Careful steps needed to overcome the economic crisis

Hiren Pandit

The energy crisis is now a harsh reality in most countries of the world. On the one hand, the price increase, on the other hand, the chaos in the supply chain – in both these problems, the use of fuel oil and gas is being cut back in Bangladesh. Diesel-powered power plants have been shut down. Bangladesh Petroleum Corporation is facing obstacles while opening LC for oil import. Due to reduced power generation, the government is doing mandatory load shedding for 2-3 hours daily across the country.

Although about 4 crore people in our country can afford to pay tax, mainly 2.5 lakh people pay tax by filing a return, and about 1 crore people pay tax indirectly. Bangladesh has the lowest tax-GDP ratio in Asia. Still, tax-GDP is close to 9 per cent. Our target of raising the tax-GDP ratio to 15 per cent by 2021 has not materialized. The Eighth Five Year Plan has set a target of increasing this ratio to 24 per cent by 2041. Every year there is growth in revenue collection of NBR but the target is not achieved. Automating the collection of direct taxes and VAT will increase revenue. Through administrative reforms, NBR manpower should be increased and tax offices should be expanded up to the Thana level. All-out measures should be taken very quickly to increase domestic resource accumulation. Otherwise, loans will have to be taken from domestic banks and foreign development partners. In that case, the country’s debt burden will increase.

Those who are campaigning that ‘the country’s economy is on the edge of Sri Lanka, they are making the situation worse by unnecessarily panicking the countrymen. Such misinformation can destabilize commodity prices, foreign currencies, and the banking system. The people of Bangladesh should be careful about this.

Due to the Covid-19 pandemic, global economic activities have come to a standstill. The Russia-Ukraine war that started last February forced the supply chain and export of most of the world’s essential commodities, especially fuel oil, gas, wheat, corn, edible oil, fertiliser, etc. before the global production and consumption demand returned to normal after this stagnation. As a result, forecasts of economic recession with inflation in almost all countries became noticeable. In particular, inflation in the United States and Europe rose to the highest level in the last eight to nine years. US inflation is close to 9 per cent and inflation in various European countries exceeds 6-7 per cent. Due to inflation, many people in developing countries are terrified of economic disaster in their respective countries. As a result of the economic sanctions of the United States and its European allies on Russia, not only Russia, but almost all countries of the world are suffering.

Due to the adverse global economic situation, various indicators of the economy of Bangladesh have also fallen into a negative trend. No doubt, the economy of Bangladesh is also under a lot of pressure. In this context, many people in the country are engaged in various discussions. Constructive discussions are good, but unknowingly spreading unnecessary panic can have more negative effects on the economy.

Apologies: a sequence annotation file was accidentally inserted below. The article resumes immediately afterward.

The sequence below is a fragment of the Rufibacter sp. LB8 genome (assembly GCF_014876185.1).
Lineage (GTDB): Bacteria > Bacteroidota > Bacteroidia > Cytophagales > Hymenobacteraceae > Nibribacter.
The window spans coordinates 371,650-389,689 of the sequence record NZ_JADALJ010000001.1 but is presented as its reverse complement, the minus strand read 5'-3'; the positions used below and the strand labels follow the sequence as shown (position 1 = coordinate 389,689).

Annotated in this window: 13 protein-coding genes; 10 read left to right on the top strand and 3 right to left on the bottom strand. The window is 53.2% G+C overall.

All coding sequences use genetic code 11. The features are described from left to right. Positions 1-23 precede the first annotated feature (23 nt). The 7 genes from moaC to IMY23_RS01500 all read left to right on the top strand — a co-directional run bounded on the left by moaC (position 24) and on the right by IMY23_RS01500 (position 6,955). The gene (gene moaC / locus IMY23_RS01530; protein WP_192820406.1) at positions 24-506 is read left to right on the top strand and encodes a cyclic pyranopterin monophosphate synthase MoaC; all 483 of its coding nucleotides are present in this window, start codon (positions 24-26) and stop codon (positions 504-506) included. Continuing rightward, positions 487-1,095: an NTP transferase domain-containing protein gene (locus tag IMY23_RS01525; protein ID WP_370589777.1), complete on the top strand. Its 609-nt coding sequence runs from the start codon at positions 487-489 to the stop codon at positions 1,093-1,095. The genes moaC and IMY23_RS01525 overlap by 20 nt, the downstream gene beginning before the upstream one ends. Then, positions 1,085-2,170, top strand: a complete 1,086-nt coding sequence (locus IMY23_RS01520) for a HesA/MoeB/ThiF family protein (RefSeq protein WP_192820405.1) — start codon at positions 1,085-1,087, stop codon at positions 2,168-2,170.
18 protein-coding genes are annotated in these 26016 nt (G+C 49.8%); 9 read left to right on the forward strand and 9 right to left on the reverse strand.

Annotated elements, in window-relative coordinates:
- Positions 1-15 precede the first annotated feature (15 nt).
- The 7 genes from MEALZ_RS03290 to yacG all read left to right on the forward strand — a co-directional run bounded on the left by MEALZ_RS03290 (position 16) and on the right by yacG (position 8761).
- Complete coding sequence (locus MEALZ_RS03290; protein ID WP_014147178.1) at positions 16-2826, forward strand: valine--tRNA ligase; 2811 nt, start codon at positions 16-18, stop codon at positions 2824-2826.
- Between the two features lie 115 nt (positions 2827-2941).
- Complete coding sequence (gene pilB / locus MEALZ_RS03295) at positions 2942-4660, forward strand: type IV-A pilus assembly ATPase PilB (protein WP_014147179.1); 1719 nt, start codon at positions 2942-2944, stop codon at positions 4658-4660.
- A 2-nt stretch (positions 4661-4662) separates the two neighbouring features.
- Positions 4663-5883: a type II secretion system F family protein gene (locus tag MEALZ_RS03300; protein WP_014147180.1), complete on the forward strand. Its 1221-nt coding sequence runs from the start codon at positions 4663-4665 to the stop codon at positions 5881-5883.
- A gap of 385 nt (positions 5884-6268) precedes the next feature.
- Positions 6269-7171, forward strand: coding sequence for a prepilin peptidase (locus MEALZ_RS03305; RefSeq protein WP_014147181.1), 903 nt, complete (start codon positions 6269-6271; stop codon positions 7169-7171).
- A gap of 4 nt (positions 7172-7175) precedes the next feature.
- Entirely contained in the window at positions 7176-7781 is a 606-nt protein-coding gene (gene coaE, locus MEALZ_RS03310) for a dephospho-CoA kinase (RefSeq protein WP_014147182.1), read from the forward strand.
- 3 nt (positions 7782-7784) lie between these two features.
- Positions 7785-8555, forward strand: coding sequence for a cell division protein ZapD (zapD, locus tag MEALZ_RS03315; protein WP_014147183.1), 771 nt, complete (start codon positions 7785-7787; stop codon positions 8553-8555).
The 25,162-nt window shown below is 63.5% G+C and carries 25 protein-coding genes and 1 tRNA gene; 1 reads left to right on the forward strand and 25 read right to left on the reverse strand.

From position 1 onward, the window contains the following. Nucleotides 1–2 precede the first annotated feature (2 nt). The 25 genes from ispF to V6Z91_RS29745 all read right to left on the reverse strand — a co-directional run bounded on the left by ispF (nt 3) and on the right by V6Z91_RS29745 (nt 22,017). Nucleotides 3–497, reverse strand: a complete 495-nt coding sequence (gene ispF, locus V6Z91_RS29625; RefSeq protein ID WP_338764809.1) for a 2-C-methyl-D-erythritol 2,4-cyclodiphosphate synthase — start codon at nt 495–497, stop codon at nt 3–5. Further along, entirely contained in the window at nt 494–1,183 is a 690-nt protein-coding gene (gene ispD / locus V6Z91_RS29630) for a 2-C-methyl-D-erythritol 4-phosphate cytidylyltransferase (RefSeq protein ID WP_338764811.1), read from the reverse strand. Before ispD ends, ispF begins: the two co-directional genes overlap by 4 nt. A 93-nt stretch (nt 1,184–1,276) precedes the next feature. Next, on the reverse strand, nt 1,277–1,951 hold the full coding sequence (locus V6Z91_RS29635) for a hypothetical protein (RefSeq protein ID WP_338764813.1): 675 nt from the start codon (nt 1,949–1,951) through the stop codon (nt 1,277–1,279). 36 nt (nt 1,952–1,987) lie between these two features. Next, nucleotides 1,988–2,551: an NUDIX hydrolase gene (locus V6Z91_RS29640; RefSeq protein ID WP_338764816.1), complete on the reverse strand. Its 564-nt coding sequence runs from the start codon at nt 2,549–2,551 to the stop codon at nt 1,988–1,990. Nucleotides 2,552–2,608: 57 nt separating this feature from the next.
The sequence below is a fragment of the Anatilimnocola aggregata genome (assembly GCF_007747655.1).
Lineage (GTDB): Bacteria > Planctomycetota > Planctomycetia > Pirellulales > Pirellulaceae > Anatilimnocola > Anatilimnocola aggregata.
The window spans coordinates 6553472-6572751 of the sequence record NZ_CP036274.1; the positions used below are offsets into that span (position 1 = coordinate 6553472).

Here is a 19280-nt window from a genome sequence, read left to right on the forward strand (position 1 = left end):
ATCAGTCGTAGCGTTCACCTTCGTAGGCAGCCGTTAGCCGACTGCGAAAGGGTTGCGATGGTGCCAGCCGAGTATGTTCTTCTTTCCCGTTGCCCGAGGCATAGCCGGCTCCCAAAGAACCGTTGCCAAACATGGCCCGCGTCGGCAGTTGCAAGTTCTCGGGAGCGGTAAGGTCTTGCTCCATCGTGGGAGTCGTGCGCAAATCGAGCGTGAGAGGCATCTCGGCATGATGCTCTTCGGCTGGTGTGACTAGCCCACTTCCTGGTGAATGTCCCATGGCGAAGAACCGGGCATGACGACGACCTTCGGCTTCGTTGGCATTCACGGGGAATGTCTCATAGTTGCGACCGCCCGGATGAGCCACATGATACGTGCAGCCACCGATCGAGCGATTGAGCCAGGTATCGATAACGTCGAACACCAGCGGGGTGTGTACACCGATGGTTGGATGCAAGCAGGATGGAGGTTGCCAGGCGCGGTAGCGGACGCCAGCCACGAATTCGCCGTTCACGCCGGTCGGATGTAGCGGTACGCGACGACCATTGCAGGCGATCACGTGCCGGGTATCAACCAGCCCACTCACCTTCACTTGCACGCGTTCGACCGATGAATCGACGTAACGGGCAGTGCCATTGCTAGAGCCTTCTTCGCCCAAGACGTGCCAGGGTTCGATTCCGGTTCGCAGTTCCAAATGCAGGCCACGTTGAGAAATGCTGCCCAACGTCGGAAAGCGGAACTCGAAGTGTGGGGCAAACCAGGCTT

Some indicators and emerging issues are discussed in the context of the relevant global situation and the current economic reality of Bangladesh. According to the latest Bangladesh Bureau of Statistics calculations, inflation rose to 7.56 per cent in June. This is the highest inflation in the last nine years. But food inflation is higher. According to private accounts, the country’s overall inflation is 10 per cent.

Inflation is currently a concern of government policymakers. We need to pay more attention to agriculture to control food inflation. Food grain production should be increased by continuing and including new subsidies on fertilizers, agricultural machinery, electricity for irrigation etc. Attention should also be paid to the excellence of agricultural research. Strict enforcement of laws and market monitoring should be strengthened to prevent the black market, excessive profit, hoarding, cartels etc. of daily necessities. The benefits of rationing and social security programmes must be ensured to continue and reach the truly deserving.

Central banks in many countries, including the United States, have raised interest rates to combat inflation. Bangladesh Bank has also increased the interest rate, the interest rate on call money, treasury bills and bonds. But the interest rate on commercial bank loans and deposits is only 9.6 per cent. Although there are signs of change, this rate is still unchanged.

Economists say that loan interest rates should be left to the market. However, considering the sector-wise needs and risks of the country’s production, the upper limit of the loan can be set at 12-14 per cent. Interest on deposits may be capped at 9 per cent to encourage savings and provide depositors with interest rates higher than inflation. Industrial entrepreneurs and investors can expect negative effects on production and trade if interest rates are increased. A temporary slowdown in the economy is acceptable to prevent inflation.